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Cooperative production under diminishing marginal returns: interpreting fixed-path methods

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  • Justin Leroux

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Abstract

Fixed-path methods (FPMs) were introduced to manage situations where several individuals jointly operate a single technology (see [4]). In the production context, they consist in allocating marginal increments of output according to a proportions vector which changes along an arbitrary path. While very appealing from an incentives viewpoint under diminishing marginal returns, the asymmetry of these methods lacks solid economic interpretation. We provide such an interpretation by considering a situation where the technology to be shared results from the aggregation of private production processes. We propose a group-strategyproof mechanism under which no single agent wishes to secede from the partnership: the inverse marginal product proportions mechanism. It is the only FPM satisfying autarkic individual rationality; its path is uniquely determined by the technological contributions of the agents.

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File URL: http://hdl.handle.net/10.1007/s00355-006-0195-y
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Bibliographic Info

Article provided by Springer in its journal Social Choice and Welfare.

Volume (Year): 29 (2007)
Issue (Month): 1 (July)
Pages: 35-53

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Handle: RePEc:spr:sochwe:v:29:y:2007:i:1:p:35-53

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  1. Eric Friedman, 2004. "Strong monotonicity in surplus sharing," Economic Theory, Springer, vol. 23(3), pages 643-658, March.
  2. Dasgupta, Partha S & Hammond, Peter J & Maskin, Eric S, 1979. "The Implementation of Social Choice Rules: Some General Results on Incentive Compatibility," Review of Economic Studies, Wiley Blackwell, vol. 46(2), pages 185-216, April.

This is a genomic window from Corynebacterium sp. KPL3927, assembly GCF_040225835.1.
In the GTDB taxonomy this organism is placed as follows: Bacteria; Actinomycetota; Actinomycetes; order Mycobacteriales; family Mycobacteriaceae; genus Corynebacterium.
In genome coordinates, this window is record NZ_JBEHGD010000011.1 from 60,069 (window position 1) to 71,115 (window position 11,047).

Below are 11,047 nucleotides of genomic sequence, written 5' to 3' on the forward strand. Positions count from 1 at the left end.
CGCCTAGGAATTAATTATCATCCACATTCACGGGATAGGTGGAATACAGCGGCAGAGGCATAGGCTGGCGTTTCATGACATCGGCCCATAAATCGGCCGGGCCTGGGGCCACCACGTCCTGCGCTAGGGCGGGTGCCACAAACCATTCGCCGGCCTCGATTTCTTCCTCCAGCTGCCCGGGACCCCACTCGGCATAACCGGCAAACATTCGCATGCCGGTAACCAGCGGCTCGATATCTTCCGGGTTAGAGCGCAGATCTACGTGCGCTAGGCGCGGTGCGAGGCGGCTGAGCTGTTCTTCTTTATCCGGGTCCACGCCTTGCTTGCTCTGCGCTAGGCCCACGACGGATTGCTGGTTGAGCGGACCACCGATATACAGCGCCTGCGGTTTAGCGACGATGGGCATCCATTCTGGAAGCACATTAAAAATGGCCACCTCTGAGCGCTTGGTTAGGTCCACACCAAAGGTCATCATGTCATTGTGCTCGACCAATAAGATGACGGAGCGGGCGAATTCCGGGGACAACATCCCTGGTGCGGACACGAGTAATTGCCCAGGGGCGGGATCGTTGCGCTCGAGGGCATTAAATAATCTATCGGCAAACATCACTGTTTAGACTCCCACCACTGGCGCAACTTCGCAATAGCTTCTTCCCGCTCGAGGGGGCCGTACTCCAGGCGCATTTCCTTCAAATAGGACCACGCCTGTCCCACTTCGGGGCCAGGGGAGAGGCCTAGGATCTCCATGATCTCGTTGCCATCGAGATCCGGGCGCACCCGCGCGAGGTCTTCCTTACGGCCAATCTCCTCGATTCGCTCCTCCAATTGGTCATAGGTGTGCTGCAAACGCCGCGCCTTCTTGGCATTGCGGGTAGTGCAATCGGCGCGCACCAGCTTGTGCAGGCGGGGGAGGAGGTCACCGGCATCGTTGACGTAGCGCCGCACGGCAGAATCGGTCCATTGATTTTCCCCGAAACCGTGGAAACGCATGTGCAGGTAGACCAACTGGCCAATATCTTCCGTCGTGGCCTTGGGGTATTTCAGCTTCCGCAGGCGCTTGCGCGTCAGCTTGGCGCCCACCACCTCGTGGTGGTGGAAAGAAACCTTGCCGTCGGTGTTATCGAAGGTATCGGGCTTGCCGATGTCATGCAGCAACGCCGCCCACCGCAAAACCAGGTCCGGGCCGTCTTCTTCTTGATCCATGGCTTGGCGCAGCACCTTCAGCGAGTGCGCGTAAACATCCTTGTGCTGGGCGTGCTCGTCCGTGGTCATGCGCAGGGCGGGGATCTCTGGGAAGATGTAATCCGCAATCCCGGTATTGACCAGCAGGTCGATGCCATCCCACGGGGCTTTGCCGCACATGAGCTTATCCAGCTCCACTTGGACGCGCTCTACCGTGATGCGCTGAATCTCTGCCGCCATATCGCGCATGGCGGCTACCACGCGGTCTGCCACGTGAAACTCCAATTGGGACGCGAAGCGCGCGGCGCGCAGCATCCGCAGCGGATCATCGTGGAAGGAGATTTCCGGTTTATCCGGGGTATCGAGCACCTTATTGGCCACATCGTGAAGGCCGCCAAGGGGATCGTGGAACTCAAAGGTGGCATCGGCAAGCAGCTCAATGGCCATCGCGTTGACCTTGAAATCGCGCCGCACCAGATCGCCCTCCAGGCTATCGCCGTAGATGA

3. Friedman, Eric J., 2002. "Strategic properties of heterogeneous serial cost sharing," Mathematical Social Sciences, Elsevier, vol. 44(2), pages 145-154, November.
  4. Sprumont, Yves, 1998. "Ordinal Cost Sharing," Journal of Economic Theory, Elsevier, vol. 81(1), pages 126-162, July.
  5. Leroux, Justin, 2004. "Strategy-proofness and efficiency are incompatible in production economies," Economics Letters, Elsevier, vol. 85(3), pages 335-340, December.
  6. Shin, Sungwhee & Suh, Sang-Chul, 1997. "Double Implementation by a Simple Game Form in the Commons Problem," Journal of Economic Theory, Elsevier, vol. 77(1), pages 205-213, November.
  7. Saijo, Tatsuyoshi, 1991. "Incentive compatibility and individual rationality in public good economies," Journal of Economic Theory, Elsevier, vol. 55(1), pages 203-212, October.
  8. Weitzman, Martin L., 1974. "Free access vs private ownership as alternative systems for managing common property," Journal of Economic Theory, Elsevier, vol. 8(2), pages 225-234, June.
  9. Moulin, Herve & Shenker, Scott, 1992. "Serial Cost Sharing," Econometrica, Econometric Society, vol. 60(5), pages 1009-37, September.
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Cited by:
  1. Leroux, Justin, 2008. "Profit sharing in unique Nash equilibrium: Characterization in the two-agent case," Games and Economic Behavior, Elsevier, vol. 62(2), pages 558-572, March.
  2. Rajnish Kumar, . "Secure Implementation in Production Economies," Departmental Working Papers 2011-02, Department of Economics, Louisiana State University.
  3. Trudeau, Christian, 2009. "Cost sharing with multiple technologies," Games and Economic Behavior, Elsevier, vol. 67(2), pages 695-707, November.
  4. Moulin, Hervé, 2010. "An efficient and almost budget balanced cost sharing method," Games and Economic Behavior, Elsevier, vol. 70(1), pages 107-131, September.

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